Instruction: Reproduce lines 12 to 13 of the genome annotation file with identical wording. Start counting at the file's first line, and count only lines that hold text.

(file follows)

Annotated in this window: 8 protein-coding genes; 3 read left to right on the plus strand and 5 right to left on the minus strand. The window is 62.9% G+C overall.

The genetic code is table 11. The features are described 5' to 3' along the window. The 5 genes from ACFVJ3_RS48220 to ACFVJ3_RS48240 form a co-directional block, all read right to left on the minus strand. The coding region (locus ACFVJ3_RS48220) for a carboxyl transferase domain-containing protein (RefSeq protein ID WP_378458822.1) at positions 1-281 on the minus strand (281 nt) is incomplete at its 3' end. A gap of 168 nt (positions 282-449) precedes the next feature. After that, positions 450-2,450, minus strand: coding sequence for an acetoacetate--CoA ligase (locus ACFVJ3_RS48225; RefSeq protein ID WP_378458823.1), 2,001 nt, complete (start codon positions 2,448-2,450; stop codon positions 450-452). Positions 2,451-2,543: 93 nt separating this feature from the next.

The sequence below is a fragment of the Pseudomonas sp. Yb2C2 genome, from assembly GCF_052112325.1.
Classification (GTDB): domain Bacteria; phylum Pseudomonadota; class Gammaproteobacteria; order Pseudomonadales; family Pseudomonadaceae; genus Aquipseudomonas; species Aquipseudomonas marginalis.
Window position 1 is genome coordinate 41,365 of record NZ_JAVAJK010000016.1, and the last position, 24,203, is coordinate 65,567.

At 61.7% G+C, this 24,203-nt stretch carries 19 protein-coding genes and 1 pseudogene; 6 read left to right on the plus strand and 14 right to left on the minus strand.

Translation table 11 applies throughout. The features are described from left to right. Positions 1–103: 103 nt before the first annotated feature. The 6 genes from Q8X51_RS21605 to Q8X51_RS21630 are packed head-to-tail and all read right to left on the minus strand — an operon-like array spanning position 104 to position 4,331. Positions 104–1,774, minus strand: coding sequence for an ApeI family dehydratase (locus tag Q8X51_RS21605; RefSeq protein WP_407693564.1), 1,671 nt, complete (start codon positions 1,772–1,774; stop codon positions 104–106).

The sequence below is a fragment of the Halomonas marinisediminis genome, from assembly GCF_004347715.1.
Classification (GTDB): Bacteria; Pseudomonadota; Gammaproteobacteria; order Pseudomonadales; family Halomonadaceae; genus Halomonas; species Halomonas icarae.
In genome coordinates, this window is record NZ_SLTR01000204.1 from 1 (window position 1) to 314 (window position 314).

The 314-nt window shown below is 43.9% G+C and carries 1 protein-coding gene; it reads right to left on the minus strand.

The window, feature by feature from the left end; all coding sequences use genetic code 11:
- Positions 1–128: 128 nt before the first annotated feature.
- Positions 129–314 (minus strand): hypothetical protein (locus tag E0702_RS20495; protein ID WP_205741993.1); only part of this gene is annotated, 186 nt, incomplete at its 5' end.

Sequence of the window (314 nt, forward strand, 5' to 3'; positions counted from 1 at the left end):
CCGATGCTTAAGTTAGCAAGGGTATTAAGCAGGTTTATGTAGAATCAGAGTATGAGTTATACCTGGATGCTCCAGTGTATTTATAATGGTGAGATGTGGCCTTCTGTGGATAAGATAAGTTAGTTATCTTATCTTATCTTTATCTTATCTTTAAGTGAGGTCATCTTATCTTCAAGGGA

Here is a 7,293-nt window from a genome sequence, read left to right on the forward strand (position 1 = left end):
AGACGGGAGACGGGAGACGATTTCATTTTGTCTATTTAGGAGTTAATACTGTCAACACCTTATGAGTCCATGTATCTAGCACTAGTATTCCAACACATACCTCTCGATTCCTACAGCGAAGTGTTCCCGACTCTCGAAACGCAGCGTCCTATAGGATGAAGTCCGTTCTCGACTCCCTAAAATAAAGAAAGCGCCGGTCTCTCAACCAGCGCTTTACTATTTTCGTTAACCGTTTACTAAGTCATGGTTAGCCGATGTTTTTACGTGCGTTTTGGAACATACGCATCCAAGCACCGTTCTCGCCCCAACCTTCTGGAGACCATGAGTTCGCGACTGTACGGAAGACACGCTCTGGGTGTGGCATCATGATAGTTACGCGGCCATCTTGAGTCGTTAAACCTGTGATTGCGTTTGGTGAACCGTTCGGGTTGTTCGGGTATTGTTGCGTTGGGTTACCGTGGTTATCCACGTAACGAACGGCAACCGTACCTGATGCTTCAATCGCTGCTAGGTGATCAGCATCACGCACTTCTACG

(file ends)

The window, feature by feature from the left end; all coding sequences use genetic code 11:
- Positions 1–128: 128 nt before the first annotated feature.